The effects of sleep deprivation (SD) on performance, while contradictory at first glance, are in reality rather clear when exercise duration is considered, i.e. intense/supramaximal vs. prolonged exercises. This latter type of exercise leads to the most important performance decrements after SD. However, the causes of this accentuated fatigability in endurance exercise with sleep deficit are not known. Several hypotheses have been proposed such as lower pH before exercise, lower ventilation due to depreciated response to hypercapnia/hypoxia, or haemodilution. Yet the most plausible explanation is a lower tolerance to prolonged exercise because SD increases the rate of perceived exertion. Another potential effect of SD is an alteration of central command during exercise. The literature is rather scarce on this topic and is only based on a few animal studies. In humans, no effect of SD on maximal strength has been reported so that maximal voluntary activation should in theory not be altered. Transcranial Magnetic Stimulation (TMS), that allows to induce a motor response from its cortical origin (and to measure the resulting contraction), is a promising tool to explore neuromuscular function. TMS has been used only in three studies after SD, none of them involving exercise and none of them measuring mechanical responses (i.e. only EMG responses, such as motor evoked potential, were measured). In addition, the results of these three studies are contradictory. The effects of SD on central fatigue (i.e. increase of the activation deficit during exercise) have never been investigated. The goal of this experiment is thus to test the hypothesis that an increase in central fatigue (at supraspinal level) in SD can participate to performance alteration during a prolonged exercise. For that purpose, measurements of neuromuscular function particularly dedicated to assess central fatigue will be performed before and after SD but also when combining SD and a fatiguing exercise conducted until exhaustion.

Interventional
Not Provided
Allocation: Randomized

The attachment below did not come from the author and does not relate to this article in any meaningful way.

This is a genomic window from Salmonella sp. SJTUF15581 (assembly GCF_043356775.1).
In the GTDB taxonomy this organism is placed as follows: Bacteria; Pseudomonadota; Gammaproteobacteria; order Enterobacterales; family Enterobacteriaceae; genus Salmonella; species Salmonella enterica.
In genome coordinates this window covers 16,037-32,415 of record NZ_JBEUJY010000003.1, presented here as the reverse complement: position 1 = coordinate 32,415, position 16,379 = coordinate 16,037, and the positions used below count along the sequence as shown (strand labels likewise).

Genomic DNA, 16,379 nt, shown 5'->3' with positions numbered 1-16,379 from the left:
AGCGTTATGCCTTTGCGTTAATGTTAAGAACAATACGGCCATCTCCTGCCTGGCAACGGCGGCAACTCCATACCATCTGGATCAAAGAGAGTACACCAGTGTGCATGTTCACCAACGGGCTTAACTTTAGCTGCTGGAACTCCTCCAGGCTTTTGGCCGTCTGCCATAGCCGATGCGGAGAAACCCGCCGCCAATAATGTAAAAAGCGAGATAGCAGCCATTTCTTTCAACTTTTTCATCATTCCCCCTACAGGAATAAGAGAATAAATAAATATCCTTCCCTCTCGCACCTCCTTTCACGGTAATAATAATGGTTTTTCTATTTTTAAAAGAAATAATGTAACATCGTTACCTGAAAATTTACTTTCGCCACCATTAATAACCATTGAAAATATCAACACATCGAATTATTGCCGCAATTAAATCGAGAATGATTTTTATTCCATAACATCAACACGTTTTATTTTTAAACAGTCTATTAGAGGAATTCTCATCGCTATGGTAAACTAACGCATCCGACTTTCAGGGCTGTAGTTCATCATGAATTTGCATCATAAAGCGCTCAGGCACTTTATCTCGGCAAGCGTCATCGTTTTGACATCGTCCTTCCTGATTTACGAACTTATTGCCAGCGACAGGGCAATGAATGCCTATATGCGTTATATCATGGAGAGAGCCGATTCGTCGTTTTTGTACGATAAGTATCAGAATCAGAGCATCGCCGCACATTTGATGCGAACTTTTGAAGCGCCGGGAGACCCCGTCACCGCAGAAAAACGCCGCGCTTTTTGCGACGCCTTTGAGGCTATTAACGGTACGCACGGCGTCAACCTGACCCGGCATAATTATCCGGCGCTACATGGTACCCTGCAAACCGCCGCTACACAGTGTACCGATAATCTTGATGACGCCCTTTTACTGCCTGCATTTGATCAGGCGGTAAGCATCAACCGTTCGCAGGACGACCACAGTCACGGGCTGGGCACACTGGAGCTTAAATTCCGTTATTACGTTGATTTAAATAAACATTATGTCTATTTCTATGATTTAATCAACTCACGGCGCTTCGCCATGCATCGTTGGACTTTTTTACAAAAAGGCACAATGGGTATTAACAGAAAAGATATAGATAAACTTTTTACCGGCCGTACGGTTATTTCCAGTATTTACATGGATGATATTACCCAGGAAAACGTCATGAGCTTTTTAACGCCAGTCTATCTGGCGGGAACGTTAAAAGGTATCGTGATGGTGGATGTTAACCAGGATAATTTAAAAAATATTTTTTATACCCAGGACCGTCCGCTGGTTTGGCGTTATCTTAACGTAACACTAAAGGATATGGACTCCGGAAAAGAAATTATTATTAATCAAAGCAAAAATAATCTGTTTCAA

Intervention Model: Crossover Assignment
Masking: Open Label
Primary Purpose: Basic Science
Healthy Volunteers
  • Other: sleep deprivation
    Overnight, the subjects stay in their homes (reading, watching TV, playing cards). Two experimenters will take turns to never leave them alone and avoid any micro-sleep.
  • Other: No intervention
    Overnight, the subjects stay in their homes. No intervention during this night
  • Active Comparator: Sleep deprivation First

    First night D7 :

    Overnight, the subjects stay in their homes (reading, watching TV, playing cards). Two experimenters will take turns to never leave them alone and avoid any micro-sleep.

    Second night D28 :

    Overnight, the subjects stay in their homes. No intervention during this night.

    Interventions:
    • Other: sleep deprivation
    • Other: No intervention
  • Active Comparator: sleep deprivation second

    First night D7 :

    Overnight, the subjects stay in their homes. No intervention during this night.

    Second night D28 :

    Overnight, the subjects stay in their homes (reading, watching TV, playing cards). Two experimenters will take turns to never leave them alone and avoid any micro-sleep.

    Interventions:
    • Other: sleep deprivation
    • Other: No intervention
Not Provided

*   Includes publications given by the data provider as well as publications identified by ClinicalTrials.gov Identifier (NCT Number) in Medline.
 
Completed
12
July 2012
July 2012   (final data collection date for primary outcome measure)

Inclusion Criteria:

  • no smoking and drugs
  • regular physical activity

Exclusion Criteria:

  • insufficiency cardiac or respiratory
  • carrying a cardiac pacemaker
Male
18 Years to 50 Years
Yes
Contact information is only displayed when the study is recruiting subjects
France
 
NCT01606020
1108128, 2011-A00895-36
No
Centre Hospitalier Universitaire de Saint Etienne
Centre Hospitalier Universitaire de Saint Etienne
Not Provided
Study Chair: Guillaume MILLET, PhD Université Jean Monnet - Saint-Etienne
Centre Hospitalier Universitaire de Saint Etienne
August 2012

ICMJE     Data element required by the International Committee of Medical Journal Editors and the World Health Organization ICTRP